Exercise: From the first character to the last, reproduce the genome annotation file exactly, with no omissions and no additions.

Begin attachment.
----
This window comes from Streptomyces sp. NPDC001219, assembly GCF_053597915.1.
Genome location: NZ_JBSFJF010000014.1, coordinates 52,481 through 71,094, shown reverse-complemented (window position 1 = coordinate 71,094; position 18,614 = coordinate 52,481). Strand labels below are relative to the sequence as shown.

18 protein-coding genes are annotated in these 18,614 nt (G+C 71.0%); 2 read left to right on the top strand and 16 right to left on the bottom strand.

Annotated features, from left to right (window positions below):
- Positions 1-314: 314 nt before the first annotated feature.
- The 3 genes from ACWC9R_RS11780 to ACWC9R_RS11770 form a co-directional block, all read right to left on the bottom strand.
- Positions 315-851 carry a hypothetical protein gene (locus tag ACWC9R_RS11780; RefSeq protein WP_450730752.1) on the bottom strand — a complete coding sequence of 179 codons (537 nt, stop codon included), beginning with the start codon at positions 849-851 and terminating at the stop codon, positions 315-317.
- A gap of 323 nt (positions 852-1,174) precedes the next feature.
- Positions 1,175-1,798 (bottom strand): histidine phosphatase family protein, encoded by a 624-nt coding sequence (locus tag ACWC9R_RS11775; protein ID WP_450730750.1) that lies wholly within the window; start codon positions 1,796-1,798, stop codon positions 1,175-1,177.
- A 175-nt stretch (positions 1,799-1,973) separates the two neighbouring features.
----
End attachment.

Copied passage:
This window comes from Streptomyces sp. NPDC001219, assembly GCF_053597915.1.
Genome location: NZ_JBSFJF010000014.1, coordinates 52,481 through 71,094, shown reverse-complemented (window position 1 = coordinate 71,094; position 18,614 = coordinate 52,481). Strand labels below are relative to the sequence as shown.

18 protein-coding genes are annotated in these 18,614 nt (G+C 71.0%); 2 read left to right on the top strand and 16 right to left on the bottom strand.

Annotated features, from left to right (window positions below):
- Positions 1-314: 314 nt before the first annotated feature.
- The 3 genes from ACWC9R_RS11780 to ACWC9R_RS11770 form a co-directional block, all read right to left on the bottom strand.
- Positions 315-851 carry a hypothetical protein gene (locus tag ACWC9R_RS11780; RefSeq protein WP_450730752.1) on the bottom strand — a complete coding sequence of 179 codons (537 nt, stop codon included), beginning with the start codon at positions 849-851 and terminating at the stop codon, positions 315-317.
- A gap of 323 nt (positions 852-1,174) precedes the next feature.
- Positions 1,175-1,798 (bottom strand): histidine phosphatase family protein, encoded by a 624-nt coding sequence (locus tag ACWC9R_RS11775; protein ID WP_450730750.1) that lies wholly within the window; start codon positions 1,796-1,798, stop codon positions 1,175-1,177.
- A 175-nt stretch (positions 1,799-1,973) separates the two neighbouring features.